Ohio St guard Evan Turner and Kentucky guard John Wall both announced they will be forgoing the remainder of their college careers to enter this summer's NBA Draft. Both Turner and Wall project to be top-5 picks - possibly even going 1-2 in the draft. There is no doubt that both of these players have massive NBA potential, and should make their new teams better. All this, and yet I see no problem with Turner going pro....and a huge problem with Wall's ability to go pro. I have nothing against John Wall. I've never met him. He seems like a good enough kid, and he should make a very good NBA player. As a matter of fact, he should be fighting for NBA Rookie of the Year right now.
After the 2004 NBA Draft, the NBA decided to force high school basketball players to attend college for at least 1 year before being allowed to turn pro. The logic that David Stern used was that the 18-year old kids were not ready for the rigors of the NBA lifestyle and it gave them another year to mature. So, in one year - of not attending classes (because exactly what incentive do they have to attend classes if they are going to be bolting after one year?), not really being a college student, other than wearing the school name on their jersey twice a week, they are supposed to magically be more mature a year later? Really?
Let's say I graduate high school and I know that the profession I will be going into doesn't require college. Sure, going to college and getting a degree would hone my skills, but it is not required.....am I now forced to at least "experience the college lifestyle" for a year before going into that profession? Um, no. College is not for everyone. Athletes are in a unique position to get to use their skills to get a college degree. If they so choose. By telling them they have to attend college for one year, they are experiencing nothing. They are not true student-athletes. They are merely athletes who may or may not be getting paid by the university in order to get the University more money - from boosters, TV deals and going far in the NCAA tournament so that the coach can then go out and recruit the next batch of 17 & 18-year olds who plan on spending exactly one year at the University. How exactly does this help that child grow up?
MLB has a rule.....you enter the draft directly out of high school or you attend college for at least three years before you can re-enter the draft. The NFL's rule is simple - you can not enter the NFL draft until you are three years removed from high school. I like Major League Baseball's rule better, but I am good with both. MLB has their rule, mainly because 99% of players spend a couple seasons in the minors seasoning anyway. But I am good with both leagues' rules because it forces the student to commit to at least three years of college study before he can turn pro. So at least in theory, they have to somewhat care about classwork, or risk being suspended during their season.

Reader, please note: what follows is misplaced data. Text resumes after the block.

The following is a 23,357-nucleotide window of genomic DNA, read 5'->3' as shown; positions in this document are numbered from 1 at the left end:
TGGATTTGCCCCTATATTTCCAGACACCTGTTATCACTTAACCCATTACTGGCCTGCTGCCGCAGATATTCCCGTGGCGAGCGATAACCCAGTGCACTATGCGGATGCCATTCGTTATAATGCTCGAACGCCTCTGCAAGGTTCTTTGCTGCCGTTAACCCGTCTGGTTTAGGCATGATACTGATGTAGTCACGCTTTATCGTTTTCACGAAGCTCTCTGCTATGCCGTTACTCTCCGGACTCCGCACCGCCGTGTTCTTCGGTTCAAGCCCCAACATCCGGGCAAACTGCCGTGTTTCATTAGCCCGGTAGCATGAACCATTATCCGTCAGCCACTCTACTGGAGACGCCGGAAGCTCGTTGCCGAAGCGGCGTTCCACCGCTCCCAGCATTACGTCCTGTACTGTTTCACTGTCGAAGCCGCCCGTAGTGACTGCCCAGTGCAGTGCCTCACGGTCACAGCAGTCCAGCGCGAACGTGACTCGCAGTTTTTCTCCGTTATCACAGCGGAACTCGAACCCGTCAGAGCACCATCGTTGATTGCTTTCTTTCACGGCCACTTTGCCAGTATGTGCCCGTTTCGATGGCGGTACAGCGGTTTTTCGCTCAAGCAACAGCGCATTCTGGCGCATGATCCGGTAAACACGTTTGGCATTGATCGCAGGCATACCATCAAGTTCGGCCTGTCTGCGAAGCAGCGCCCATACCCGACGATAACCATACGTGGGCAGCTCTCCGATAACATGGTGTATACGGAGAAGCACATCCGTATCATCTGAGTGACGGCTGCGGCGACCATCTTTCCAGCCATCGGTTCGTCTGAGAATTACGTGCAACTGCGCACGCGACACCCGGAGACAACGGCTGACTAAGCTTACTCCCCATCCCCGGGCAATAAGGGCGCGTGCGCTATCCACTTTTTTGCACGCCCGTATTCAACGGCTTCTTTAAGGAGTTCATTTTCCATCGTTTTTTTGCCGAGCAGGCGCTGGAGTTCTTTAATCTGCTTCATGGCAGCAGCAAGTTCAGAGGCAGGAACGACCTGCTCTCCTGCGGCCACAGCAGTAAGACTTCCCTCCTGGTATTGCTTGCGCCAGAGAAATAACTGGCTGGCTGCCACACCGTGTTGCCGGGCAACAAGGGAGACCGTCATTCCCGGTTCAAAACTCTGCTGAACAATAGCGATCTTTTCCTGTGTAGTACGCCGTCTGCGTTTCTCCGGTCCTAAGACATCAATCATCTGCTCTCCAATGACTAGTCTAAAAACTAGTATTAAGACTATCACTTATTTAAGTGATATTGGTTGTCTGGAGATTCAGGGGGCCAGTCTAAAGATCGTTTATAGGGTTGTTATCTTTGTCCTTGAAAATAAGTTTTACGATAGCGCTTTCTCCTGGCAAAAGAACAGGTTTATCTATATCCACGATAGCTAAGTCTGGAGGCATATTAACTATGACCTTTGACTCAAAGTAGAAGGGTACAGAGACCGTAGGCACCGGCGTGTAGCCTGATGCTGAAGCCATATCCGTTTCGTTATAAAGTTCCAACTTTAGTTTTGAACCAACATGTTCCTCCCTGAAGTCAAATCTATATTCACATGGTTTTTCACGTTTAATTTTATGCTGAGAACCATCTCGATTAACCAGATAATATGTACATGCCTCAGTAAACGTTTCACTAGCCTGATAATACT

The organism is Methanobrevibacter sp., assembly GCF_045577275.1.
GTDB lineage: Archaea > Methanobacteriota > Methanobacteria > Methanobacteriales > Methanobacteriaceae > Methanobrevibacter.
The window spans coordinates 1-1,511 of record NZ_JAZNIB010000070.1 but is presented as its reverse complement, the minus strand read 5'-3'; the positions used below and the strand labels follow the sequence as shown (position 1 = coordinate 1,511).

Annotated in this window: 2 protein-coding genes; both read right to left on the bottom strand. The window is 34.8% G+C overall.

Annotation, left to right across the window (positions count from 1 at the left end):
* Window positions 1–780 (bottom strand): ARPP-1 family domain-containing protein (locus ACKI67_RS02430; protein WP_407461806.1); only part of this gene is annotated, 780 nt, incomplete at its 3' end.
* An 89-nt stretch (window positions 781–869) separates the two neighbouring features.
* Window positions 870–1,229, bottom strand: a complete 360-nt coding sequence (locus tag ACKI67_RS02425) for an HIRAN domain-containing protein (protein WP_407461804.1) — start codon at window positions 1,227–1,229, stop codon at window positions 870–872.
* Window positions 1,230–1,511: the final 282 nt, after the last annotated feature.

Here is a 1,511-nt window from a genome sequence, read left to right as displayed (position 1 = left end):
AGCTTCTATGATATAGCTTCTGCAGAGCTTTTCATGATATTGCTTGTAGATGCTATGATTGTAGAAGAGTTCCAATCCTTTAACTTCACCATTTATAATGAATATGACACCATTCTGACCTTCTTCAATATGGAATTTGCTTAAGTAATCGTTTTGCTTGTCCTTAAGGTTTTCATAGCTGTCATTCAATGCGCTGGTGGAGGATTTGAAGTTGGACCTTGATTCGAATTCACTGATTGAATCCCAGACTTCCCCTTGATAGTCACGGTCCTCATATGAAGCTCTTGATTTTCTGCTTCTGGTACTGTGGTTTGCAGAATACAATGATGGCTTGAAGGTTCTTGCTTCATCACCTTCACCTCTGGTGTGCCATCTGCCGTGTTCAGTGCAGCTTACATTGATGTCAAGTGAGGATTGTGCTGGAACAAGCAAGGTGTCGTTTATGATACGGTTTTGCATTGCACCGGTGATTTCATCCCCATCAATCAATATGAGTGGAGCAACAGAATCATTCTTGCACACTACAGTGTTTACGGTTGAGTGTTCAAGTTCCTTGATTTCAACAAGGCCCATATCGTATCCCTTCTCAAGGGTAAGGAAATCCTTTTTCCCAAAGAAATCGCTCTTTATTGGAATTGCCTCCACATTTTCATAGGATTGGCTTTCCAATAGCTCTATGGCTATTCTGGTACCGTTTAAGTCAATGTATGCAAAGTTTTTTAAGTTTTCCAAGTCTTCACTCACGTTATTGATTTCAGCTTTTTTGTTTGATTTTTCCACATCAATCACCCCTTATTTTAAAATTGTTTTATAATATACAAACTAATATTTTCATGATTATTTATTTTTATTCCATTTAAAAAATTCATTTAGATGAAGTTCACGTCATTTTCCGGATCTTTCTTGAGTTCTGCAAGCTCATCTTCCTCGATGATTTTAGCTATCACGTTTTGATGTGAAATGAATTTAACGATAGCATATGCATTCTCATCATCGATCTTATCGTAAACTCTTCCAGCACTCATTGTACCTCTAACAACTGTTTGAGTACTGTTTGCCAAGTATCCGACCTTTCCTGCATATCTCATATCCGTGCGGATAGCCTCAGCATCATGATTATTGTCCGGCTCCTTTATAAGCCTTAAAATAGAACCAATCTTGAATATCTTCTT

Additionally, these universities are committing scholarships to students who plan on spending no more than one year at their institution. Meanwhile, the marginal player who will commit to spending all 4 years in school, and maybe even attend a class or two, now must live on a partial scholarship or no scholarship at all. Essentially, we have turned the NCAA into the hired gun league. 4, count them, 4 freshmen from this year's Kentucky basketball team are turning pro. Honestly, what was the point? Kentucky had a great team. Unfortunately, they could not have played in the NBA though, because they wouldn't have fit under the salary cap (ok, obviously, the last part is said tongue-in-cheek, but you get the point).
Ask Kobe or Dwight Howard or LeBron if they've had trouble adjusting to the NBA lifestyle. In 2004, Howard was selected first overall instead of UConn Center Emeka Okefor. At the time, the pick was widely criticized- because Okefor had college seasoning, while Howard was coming straight out of high school. Any questions now?
The NCAA did not like seeing George Mason get to the Final Four. They did not like seeing their product "watered down" because their best talent was jumping right to the NBA. So, they needed to create a way to have the best players show up for at least a year. And from that standpoint, it worked - Derek Rose, Tyreke Evans, John Wall, Xavier Henry and the like, have all shown up for one year, made their teams better, and excited college crowds. To the benefit of............the NCAA. Derek Rose allegedly didn't even take his own SATs. He allegedly paid another student to take them for him so that he could get into Memphis and play basketball for one year. So really, what's the point? Rose should have had the ability to say, you know what, my one discernible skill in this world is that I can see things on a basketball court that less than 1% of 1% of the rest of the population can see. I can run the point better than 99.99999% of people can. And therefore, I don't need to take an SAT in order to earn millions. But David Stern and the NCAA said he did. And the sad thing is, he probably never even took those SATs.
David Stern is one of the biggest scam artists in all of sports. His drafts are rigged, as are his playoffs. He is the architect of two very juicy conspiracy theories - that he forced Michael Jordan into retirement for two years as a way of suspending him for his gambling problem without actually suspending him; and sending one of his top officials - Gary Bettman - to go run the NHL into the ground, right as the NHL was about to pass the NBA in American popularity. He runs these scams and we let him get away with it. And now he is forcing 18 year old kids to go to college for one year, and probably receiving a healthy kick back from the NCAA for his cooperation.